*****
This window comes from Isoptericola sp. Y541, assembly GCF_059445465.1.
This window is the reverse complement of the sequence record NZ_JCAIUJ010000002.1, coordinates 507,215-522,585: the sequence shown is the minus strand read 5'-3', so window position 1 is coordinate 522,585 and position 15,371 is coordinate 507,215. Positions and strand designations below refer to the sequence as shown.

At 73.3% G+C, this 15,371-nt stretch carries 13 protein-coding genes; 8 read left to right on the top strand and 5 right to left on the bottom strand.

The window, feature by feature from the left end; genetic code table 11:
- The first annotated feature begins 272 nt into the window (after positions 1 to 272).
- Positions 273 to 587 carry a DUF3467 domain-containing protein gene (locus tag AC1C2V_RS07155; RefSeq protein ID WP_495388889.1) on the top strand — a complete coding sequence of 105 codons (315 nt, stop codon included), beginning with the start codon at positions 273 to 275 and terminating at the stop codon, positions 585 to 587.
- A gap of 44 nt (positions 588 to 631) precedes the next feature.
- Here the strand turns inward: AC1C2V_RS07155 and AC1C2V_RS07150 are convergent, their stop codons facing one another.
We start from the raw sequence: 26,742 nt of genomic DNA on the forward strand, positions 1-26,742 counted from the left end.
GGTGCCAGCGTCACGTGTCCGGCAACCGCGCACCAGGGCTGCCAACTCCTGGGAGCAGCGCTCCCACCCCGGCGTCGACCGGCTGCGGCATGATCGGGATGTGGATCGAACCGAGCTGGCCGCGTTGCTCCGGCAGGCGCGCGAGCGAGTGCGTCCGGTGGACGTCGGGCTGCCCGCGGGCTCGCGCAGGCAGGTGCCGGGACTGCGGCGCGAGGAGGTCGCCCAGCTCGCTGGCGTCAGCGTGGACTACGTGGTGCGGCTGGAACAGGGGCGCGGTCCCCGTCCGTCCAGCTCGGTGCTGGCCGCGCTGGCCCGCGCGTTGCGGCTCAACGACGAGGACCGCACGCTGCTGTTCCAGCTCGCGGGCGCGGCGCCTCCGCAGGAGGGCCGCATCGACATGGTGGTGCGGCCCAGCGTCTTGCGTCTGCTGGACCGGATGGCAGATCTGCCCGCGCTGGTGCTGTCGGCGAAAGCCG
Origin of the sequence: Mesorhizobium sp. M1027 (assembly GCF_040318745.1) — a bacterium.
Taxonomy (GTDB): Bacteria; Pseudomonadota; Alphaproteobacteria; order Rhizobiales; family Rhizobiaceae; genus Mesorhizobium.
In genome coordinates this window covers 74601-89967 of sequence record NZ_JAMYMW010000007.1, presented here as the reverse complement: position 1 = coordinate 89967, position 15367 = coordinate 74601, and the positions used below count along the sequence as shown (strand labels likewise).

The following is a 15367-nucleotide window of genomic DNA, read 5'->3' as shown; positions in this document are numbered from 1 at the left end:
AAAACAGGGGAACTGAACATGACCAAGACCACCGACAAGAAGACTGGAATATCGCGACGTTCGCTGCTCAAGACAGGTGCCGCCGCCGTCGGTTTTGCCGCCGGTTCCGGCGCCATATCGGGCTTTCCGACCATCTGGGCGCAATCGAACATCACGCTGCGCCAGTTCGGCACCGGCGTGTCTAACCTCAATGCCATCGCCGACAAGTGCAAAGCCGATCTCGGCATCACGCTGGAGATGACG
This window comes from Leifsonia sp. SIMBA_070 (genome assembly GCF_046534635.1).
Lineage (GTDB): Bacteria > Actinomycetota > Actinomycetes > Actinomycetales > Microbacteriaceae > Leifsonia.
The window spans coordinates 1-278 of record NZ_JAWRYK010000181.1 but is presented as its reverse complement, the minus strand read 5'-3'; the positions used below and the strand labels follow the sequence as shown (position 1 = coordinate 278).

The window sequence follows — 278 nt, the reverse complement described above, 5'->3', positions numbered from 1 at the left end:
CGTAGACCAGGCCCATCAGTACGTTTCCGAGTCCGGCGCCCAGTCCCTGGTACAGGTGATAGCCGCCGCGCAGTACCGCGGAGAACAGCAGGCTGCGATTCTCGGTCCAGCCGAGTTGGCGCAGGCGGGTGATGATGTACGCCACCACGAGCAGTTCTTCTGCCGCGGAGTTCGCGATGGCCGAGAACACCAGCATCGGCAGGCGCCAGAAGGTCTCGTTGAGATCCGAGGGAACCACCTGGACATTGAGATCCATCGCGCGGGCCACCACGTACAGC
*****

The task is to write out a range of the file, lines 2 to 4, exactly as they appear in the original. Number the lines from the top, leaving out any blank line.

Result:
This window is the reverse complement of the sequence record NZ_JCAIUJ010000002.1, coordinates 507,215-522,585: the sequence shown is the minus strand read 5'-3', so window position 1 is coordinate 522,585 and position 15,371 is coordinate 507,215. Positions and strand designations below refer to the sequence as shown.

At 73.3% G+C, this 15,371-nt stretch carries 13 protein-coding genes; 8 read left to right on the top strand and 5 right to left on the bottom strand.

The window, feature by feature from the left end; genetic code table 11: